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View Full Version : How much square footage do kegs take up



Jim Harris
10-17-2016, 07:16 AM
Hello gentleman,

I have been scouring the internet looking for an answer to this question and not having much luck. Perhaps my google-fu isn't quite strong enough, but I am hoping someone here might have some insights for me.

My intention is to develop a formula to roughly estimate the cold storage requirements for x amount of kegs. I know the dimensions of a 1/2 bbl keg but what I do not know is are they commonly put on pallets, or not, are they stacked when full and if so how high.

Much appreciation to anyone out there who can share their knowledge with me.

Thanks

bbesser
10-17-2016, 07:47 AM
This is what I found on a different thread previously. (8) 1/2 BBL kegs, (20) 1/6 BBL kegs, ((16) 1/4 BBL?) on a 40x48 pallet assuming they are double stacked.

I am figuring my cold storage assuming (4) per pallet, and stacked (3) kegs high using a small pallet stacker. Assuming (3) kegs high, that would be 12 kegs in about 13.3 sqft in a 10' tall cold room. Note that you will also need to include space between the stacks to get a pallet stacker in there.

I hope this helps.

a10t2
10-17-2016, 09:05 AM
Eight 1/2 bbl kegs will slightly overlap the 40" dimension of a pallet when close-packed (three rows, 3-2-3), so roughly 18 ft2 or 2.25 ft2/keg when you allow for a little maneuvering room. Stacking is common - I've been induced to stack three-high on occasion but in my opinion that's a dubious option safety-wise and unless your cellarman is a giant even unassisted two-high stacking is unwise. So 1.1-2.3 ft2/keg depending on whether they're stacked.

Without pallets you can do better: if you had an arbitrarily large field of 16.5" diameter close-packed kegs the density would be ~90%, or 1.0 ft2/keg. Of course that may not be realistic in a cold room, where you want to actually move kegs in and out without moving all their neighbors. So you're right back to a square lattice 16.5" on a side, which is 1.2 ft2/keg.

So basically it comes down to how you want to store and move kegs - whether your cellarman can/should stack, whether you're using pallets, etc.

Bainbridge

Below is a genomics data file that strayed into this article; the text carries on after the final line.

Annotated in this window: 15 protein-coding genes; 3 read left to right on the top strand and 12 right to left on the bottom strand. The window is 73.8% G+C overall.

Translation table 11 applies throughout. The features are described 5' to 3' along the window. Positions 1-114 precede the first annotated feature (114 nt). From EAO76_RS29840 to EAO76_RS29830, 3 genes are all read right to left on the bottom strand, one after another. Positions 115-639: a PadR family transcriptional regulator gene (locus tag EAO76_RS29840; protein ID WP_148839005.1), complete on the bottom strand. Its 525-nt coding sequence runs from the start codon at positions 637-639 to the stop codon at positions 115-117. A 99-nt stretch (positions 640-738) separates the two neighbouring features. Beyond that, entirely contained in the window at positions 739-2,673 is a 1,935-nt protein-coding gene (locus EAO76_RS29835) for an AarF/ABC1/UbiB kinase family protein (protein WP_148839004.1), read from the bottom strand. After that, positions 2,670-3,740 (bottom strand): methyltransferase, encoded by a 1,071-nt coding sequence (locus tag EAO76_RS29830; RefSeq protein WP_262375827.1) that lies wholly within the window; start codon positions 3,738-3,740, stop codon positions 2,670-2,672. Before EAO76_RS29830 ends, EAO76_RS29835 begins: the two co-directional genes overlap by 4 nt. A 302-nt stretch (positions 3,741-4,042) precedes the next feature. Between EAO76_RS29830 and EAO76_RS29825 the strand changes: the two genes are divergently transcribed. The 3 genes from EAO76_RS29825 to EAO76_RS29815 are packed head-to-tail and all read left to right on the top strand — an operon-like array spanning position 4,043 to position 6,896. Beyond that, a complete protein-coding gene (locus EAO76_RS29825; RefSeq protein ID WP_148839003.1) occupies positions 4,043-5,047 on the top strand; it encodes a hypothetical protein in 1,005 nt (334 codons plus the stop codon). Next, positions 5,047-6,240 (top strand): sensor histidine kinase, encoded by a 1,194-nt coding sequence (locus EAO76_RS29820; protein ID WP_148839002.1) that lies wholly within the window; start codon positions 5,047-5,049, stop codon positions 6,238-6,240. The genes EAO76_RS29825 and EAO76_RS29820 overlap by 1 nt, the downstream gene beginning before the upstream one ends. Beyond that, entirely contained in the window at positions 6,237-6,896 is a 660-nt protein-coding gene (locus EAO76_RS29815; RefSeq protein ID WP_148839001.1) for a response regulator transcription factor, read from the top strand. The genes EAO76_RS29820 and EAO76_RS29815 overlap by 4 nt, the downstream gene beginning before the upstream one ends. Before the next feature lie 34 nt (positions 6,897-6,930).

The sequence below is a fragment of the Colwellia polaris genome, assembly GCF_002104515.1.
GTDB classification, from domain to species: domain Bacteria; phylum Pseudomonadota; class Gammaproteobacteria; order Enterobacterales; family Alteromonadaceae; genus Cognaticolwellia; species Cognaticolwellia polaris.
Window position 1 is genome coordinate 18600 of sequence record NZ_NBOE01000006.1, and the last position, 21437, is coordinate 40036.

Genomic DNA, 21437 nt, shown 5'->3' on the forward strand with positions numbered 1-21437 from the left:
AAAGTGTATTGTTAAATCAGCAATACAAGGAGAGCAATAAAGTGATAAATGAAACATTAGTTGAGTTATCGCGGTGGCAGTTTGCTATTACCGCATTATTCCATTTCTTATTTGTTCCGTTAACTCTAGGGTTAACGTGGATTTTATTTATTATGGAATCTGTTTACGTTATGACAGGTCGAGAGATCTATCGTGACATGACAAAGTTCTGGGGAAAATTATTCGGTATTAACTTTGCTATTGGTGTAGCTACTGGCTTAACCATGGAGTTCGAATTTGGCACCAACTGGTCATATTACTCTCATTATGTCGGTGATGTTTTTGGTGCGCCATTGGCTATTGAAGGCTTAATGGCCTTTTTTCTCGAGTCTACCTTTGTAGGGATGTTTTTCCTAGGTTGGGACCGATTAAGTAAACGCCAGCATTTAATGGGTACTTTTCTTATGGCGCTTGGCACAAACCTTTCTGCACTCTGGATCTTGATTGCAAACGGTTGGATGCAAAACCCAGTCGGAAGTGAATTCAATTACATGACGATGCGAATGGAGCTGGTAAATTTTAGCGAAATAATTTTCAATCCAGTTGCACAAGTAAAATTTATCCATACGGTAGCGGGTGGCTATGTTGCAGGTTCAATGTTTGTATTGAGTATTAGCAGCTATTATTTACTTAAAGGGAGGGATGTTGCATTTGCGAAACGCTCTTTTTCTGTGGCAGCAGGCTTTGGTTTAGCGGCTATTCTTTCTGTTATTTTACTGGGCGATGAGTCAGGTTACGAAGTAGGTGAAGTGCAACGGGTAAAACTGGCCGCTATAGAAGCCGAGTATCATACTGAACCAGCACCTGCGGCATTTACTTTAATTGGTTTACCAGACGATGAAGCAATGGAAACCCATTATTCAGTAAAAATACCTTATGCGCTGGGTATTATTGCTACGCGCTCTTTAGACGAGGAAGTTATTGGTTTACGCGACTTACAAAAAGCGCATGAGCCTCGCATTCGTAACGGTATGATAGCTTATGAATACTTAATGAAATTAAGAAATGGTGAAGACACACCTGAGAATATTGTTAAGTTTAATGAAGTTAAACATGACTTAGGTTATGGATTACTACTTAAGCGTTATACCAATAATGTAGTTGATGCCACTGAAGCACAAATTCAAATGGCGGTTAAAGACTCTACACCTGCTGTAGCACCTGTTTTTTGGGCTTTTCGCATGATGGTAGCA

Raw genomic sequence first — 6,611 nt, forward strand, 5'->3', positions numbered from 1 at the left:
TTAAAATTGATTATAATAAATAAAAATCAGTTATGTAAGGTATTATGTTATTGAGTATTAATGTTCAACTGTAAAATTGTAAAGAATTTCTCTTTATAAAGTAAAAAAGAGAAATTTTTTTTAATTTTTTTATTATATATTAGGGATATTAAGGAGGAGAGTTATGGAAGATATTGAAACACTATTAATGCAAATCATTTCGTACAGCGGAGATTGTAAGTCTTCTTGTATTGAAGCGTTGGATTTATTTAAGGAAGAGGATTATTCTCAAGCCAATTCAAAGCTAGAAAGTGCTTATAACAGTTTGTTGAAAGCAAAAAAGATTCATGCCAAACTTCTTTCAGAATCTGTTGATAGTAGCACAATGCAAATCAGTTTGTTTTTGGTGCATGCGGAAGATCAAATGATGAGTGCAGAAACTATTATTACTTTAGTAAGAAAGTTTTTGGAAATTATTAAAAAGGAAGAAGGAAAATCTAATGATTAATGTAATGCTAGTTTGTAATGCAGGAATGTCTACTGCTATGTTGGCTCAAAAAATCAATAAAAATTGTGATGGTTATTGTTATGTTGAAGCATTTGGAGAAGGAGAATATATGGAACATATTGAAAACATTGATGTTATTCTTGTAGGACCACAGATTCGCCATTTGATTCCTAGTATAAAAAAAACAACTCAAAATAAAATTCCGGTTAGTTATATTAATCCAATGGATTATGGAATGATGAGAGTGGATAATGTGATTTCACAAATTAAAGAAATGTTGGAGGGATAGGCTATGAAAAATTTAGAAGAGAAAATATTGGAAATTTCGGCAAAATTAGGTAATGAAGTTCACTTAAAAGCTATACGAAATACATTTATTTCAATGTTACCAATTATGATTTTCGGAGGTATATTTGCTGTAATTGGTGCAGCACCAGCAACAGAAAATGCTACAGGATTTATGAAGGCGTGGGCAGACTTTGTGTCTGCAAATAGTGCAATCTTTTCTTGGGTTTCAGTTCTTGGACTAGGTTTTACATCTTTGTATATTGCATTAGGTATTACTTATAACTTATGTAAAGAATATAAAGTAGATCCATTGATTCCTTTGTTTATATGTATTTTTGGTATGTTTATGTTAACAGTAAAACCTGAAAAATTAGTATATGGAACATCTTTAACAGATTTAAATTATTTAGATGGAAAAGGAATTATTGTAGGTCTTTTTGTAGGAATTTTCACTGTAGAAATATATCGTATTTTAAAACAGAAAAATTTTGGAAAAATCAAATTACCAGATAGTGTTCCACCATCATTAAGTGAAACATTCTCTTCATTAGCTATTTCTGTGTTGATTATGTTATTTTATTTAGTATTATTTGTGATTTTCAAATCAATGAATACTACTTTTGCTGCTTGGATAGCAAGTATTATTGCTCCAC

10-17-2016, 11:20 AM
This is what I found on a different thread previously. (8) 1/2 BBL kegs, (20) 1/6 BBL kegs, ((16) 1/4 BBL?) on a 40x48 pallet assuming they are double stacked.

I am figuring my cold storage assuming (4) per pallet, and stacked (3) kegs high using a small pallet stacker. Assuming (3) kegs high, that would be 12 kegs in about 13.3 sqft in a 10' tall cold room. Note that you will also need to include space between the stacks to get a pallet stacker in there.

I hope this helps.

Stacking three high is doable, but can be nerve racking sometimes. You'll want to plastic wrap at least any sixtel stacks for safety. And nobody should be manually getting kegs off a 3 high, so you'll need to take the top stack down to unload it. Which is a pain if you just need one keg... So busy workers will be inclined to try and just get that one keg off the top, and that's how accidents happen.

And while you can theoretically fit 3 high stacks in a 10' cold room, in reality you will run into problems if you're not careful. Door overhangs, light fixtures, and fire suppression systems, will all get in the way for example.

morrillt
10-17-2016, 12:01 PM
Are you guys familliar with the tech where you load kegs vertically and they feed down.... Almost like an ammo clip?

Would like to fond for myself. Make sense?
I have s

Sent from my Nexus 5X using Tapatalk

Jim Harris
10-18-2016, 11:03 AM
Thank you all for the insights. It has been very helpful.

Cheers!

bbesser
10-19-2016, 11:43 AM
Stacking three high is doable, but can be nerve racking sometimes. You'll want to plastic wrap at least any sixtel stacks for safety. And nobody should be manually getting kegs off a 3 high, so you'll need to take the top stack down to unload it. Which is a pain if you just need one keg... So busy workers will be inclined to try and just get that one keg off the top, and that's how accidents happen.

And while you can theoretically fit 3 high stacks in a 10' cold room, in reality you will run into problems if you're not careful. Door overhangs, light fixtures, and fire suppression systems, will all get in the way for example.

I was thinking three stacks with a pallet separating each layer of kegs to start with. That should end up with a total stack height around 7'-0" with around 3' of clearance, but I definitely had not considered any fire suppression requirements inside the cold room. Also had not considered how much the stacker could extend above the kegs.

Thanks for the additional considerations!

jebzter
10-19-2016, 12:06 PM
Everyone has touched well on the space that the pallets take up, another equally important factor is how you move them around. Depending on the forklift, they need a certain amount of space to turn into the pallet, so straight sqft of kegs is not what is needed unless you are hand stacking everything(which is a workmans comp. claim waiting to happen.) 40x48 pallets of kegs, 4 levels high is what we do, the top level has strapping to keep the bundle together. We use a walkie stacker forklift to move everything around.

kegjockeylift
10-19-2016, 04:02 PM
We manufacture the Keg Jockey lift for this exact problem, as well as avoiding workman's comp claims, we can stack kegs up to 4 high.
Check us out HERE. (http://www.vermettlifts.com/KegJockey_Addition/KegJockeySpecs.html)
If you have any questions contact me.
joe@vermettlifts.com

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